JPB: That’s correct, Comoda is Biasol’s third collection. We have more products being developed in the background and are very excited to release these from next year onwards. Eventually you’ll be able to style, furnish and coordinate your entire space with the Biasol product range! 

We’ve always had a connection with product design, somewhat influenced by European studios and the way they work across disciplines. They truly treat design as one end product, one experience. It’s an approach we bring to all Biasol projects regardless of if we are working on interiors, buildings, brands or products.

Tell us a little about how Comoda came about?

JPB: Well, Heidi (my wife and our brand director) and I had been searching for a sofa we both loved with in form and in function. We wanted to unite families and friends together in their living spaces, an idea encapsulated by the Danish expression ‘hygge’, but we couldn’t anything that fit the brief.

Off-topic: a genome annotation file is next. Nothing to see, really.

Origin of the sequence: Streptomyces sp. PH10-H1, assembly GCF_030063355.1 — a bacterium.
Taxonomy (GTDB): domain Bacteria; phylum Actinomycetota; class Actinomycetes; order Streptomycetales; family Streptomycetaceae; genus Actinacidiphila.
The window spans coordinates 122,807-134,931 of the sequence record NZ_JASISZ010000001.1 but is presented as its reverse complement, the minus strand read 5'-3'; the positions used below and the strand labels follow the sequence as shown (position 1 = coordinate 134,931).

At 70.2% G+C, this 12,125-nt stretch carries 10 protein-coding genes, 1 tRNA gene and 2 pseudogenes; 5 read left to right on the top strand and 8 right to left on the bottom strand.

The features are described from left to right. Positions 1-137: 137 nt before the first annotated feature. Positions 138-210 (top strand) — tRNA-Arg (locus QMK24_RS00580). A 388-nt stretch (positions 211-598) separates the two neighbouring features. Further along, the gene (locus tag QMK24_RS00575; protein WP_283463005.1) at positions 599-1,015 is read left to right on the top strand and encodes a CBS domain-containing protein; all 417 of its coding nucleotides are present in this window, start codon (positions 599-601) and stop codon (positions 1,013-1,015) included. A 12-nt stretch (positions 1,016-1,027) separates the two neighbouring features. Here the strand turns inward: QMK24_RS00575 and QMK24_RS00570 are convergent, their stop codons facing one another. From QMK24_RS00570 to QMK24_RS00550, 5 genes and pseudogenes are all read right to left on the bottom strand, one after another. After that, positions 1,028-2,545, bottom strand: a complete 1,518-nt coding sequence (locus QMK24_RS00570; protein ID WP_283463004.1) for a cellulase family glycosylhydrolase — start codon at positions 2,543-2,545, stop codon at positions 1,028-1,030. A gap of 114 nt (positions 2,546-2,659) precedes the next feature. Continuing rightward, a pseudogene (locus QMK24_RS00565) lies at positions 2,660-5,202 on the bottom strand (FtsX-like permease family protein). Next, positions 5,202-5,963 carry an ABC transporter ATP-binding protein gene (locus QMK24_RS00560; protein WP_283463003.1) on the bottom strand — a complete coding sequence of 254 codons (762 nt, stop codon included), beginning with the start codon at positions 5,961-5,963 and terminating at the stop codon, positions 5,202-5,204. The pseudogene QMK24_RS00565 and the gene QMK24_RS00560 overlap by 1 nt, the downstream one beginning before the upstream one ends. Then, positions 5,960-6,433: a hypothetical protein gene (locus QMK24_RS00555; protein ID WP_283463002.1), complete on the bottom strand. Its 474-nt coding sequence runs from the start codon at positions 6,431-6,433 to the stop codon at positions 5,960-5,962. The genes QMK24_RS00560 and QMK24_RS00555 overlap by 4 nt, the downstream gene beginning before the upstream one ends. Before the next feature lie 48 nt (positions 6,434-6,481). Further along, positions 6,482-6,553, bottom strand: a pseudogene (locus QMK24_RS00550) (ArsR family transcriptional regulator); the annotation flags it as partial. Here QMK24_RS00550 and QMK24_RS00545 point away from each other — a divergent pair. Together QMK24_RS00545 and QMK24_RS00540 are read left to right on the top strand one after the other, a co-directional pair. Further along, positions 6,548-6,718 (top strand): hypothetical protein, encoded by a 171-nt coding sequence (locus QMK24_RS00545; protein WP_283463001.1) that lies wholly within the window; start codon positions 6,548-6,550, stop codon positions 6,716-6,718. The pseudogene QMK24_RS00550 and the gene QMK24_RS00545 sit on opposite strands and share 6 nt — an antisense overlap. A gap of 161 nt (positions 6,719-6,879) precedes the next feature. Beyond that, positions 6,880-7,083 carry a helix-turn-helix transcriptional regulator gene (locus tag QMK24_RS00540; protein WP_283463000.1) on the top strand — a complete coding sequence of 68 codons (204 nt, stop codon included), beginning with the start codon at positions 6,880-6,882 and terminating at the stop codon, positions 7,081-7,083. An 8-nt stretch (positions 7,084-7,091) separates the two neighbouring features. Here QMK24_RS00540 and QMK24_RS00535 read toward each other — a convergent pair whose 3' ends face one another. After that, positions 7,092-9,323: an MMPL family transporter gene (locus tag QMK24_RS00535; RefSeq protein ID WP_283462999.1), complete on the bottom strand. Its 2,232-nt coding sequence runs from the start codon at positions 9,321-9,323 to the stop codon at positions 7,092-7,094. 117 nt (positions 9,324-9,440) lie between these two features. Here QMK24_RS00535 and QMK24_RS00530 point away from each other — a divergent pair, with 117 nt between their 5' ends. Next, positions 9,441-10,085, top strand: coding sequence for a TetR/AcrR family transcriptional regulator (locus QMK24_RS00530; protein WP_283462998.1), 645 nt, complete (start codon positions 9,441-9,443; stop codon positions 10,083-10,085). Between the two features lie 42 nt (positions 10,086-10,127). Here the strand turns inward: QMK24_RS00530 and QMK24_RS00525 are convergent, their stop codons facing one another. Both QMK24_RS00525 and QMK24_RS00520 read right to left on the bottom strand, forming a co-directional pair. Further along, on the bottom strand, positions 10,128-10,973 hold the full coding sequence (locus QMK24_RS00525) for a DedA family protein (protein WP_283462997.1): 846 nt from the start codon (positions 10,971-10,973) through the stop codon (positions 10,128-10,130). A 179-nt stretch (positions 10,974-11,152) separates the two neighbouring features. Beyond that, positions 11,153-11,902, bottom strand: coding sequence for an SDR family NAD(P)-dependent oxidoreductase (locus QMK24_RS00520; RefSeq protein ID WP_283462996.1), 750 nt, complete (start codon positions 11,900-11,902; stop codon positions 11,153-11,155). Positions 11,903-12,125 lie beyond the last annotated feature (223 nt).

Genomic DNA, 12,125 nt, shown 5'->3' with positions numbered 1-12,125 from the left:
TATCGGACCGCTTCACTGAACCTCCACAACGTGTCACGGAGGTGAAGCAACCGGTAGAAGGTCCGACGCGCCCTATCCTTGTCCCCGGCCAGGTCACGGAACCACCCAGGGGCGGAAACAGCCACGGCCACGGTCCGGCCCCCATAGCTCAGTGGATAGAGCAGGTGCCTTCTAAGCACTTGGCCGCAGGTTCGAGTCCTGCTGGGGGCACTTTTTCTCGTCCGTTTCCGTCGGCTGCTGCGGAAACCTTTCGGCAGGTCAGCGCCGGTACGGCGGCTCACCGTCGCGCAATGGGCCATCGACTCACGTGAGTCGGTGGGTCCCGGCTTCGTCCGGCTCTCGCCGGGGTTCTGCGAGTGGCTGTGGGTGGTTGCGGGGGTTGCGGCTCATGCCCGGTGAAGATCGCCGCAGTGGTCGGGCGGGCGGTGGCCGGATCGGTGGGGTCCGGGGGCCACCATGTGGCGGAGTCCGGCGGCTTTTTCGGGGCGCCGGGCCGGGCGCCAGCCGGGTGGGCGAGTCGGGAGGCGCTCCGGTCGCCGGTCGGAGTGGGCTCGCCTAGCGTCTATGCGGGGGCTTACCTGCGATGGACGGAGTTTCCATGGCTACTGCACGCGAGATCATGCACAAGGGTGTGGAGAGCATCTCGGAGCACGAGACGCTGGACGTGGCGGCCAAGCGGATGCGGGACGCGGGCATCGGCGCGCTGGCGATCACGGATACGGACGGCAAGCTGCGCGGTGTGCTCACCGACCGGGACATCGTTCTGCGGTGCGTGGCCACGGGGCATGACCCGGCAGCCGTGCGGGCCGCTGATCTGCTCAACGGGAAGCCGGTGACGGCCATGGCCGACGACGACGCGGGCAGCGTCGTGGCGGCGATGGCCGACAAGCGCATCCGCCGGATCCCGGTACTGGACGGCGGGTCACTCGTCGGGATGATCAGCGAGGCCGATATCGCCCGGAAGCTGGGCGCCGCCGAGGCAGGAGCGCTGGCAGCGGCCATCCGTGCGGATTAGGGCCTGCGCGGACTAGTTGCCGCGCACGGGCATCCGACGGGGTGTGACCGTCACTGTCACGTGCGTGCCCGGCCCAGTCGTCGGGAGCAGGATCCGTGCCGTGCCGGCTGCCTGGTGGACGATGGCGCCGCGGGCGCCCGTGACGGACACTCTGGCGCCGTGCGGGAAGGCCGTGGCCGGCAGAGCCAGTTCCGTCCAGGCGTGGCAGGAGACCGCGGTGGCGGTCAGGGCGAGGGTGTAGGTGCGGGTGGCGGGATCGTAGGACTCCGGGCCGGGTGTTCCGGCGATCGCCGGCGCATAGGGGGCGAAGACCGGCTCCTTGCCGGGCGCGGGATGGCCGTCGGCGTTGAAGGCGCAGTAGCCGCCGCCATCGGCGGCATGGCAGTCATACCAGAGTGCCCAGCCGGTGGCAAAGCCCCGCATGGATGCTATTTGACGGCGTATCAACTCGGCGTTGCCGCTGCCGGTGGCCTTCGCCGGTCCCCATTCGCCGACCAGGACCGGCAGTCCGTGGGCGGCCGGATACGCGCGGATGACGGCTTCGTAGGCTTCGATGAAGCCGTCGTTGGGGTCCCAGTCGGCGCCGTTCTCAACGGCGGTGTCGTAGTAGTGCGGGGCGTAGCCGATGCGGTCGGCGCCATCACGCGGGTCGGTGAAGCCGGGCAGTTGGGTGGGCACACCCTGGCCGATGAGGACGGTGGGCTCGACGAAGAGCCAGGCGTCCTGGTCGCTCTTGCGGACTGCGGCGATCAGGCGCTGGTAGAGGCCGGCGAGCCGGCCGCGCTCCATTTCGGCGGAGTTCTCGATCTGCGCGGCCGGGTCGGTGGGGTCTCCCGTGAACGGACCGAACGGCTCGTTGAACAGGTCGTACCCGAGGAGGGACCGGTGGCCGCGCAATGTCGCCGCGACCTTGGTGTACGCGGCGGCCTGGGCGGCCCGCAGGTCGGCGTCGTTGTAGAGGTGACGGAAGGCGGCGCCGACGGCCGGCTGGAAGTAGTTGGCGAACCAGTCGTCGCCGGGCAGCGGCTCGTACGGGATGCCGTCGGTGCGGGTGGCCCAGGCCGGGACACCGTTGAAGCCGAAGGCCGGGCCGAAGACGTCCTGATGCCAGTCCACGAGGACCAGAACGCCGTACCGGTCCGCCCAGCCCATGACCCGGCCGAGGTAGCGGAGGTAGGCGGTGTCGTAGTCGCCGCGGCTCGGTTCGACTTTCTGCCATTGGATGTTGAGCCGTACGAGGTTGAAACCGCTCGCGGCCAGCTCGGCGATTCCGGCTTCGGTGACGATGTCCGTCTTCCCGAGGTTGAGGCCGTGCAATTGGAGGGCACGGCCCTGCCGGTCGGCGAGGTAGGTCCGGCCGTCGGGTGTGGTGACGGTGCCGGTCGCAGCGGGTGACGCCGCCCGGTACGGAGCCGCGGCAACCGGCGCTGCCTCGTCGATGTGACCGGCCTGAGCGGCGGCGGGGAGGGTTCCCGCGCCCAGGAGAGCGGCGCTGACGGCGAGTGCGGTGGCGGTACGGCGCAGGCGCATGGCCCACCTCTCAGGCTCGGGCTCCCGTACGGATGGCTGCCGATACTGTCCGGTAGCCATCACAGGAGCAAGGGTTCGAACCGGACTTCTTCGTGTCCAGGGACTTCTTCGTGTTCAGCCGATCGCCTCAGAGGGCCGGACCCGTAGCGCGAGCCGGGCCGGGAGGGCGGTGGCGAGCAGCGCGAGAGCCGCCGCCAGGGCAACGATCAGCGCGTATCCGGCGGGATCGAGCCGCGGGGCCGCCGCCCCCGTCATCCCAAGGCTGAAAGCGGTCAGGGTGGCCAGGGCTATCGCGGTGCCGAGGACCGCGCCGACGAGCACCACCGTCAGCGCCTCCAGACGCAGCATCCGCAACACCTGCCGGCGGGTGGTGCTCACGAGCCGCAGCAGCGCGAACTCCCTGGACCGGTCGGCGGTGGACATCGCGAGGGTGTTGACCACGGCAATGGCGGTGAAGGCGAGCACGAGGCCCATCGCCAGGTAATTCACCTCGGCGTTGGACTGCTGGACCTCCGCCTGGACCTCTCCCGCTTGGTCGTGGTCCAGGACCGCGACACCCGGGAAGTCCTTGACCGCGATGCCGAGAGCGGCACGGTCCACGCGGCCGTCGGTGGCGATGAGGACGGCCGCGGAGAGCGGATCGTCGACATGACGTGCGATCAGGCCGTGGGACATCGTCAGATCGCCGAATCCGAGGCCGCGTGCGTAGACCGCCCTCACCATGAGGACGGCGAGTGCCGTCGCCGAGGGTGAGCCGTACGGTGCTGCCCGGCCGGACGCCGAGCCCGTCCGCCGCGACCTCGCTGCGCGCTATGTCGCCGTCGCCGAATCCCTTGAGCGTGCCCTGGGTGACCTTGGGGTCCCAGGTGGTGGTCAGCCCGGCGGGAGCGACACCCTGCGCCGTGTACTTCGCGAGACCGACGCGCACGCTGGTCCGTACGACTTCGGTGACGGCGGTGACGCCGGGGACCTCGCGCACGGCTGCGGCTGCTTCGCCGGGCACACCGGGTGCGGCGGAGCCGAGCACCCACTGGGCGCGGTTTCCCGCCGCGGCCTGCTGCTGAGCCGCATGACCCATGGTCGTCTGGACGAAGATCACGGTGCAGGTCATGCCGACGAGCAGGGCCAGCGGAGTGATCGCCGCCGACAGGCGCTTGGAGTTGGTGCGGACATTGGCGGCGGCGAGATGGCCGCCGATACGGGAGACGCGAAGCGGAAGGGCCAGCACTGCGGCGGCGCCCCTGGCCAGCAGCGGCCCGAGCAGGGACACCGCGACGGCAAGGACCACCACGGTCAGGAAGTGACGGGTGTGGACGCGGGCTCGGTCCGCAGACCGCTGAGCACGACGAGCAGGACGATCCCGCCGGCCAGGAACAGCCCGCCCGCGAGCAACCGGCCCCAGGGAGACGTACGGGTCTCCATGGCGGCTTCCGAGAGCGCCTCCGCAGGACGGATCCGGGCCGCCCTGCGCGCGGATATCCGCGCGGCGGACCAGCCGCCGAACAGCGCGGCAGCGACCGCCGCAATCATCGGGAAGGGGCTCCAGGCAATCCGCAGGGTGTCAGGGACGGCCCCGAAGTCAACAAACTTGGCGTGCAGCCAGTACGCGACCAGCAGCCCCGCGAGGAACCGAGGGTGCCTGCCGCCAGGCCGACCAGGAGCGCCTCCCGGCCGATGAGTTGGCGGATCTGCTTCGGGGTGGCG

Through our research, we understood quite quickly that we wanted to provide a product with unparalleled comfort, a statement piece with European flair filtered through a Melbourne design sensibility, and proudly designed and made in Australia.

Being Australian made means a great deal to us. We wanted to inject as much value in the overall design as possible — unlike imported goods, where a bulk of the monetary value is taken up with logistics, handling and duties passed on to the end consumer.

Comoda is proudly made in Australia in collaboration with local manufacturers Molmic, developed through the symbiotic relationship that naturally exists between designer and maker.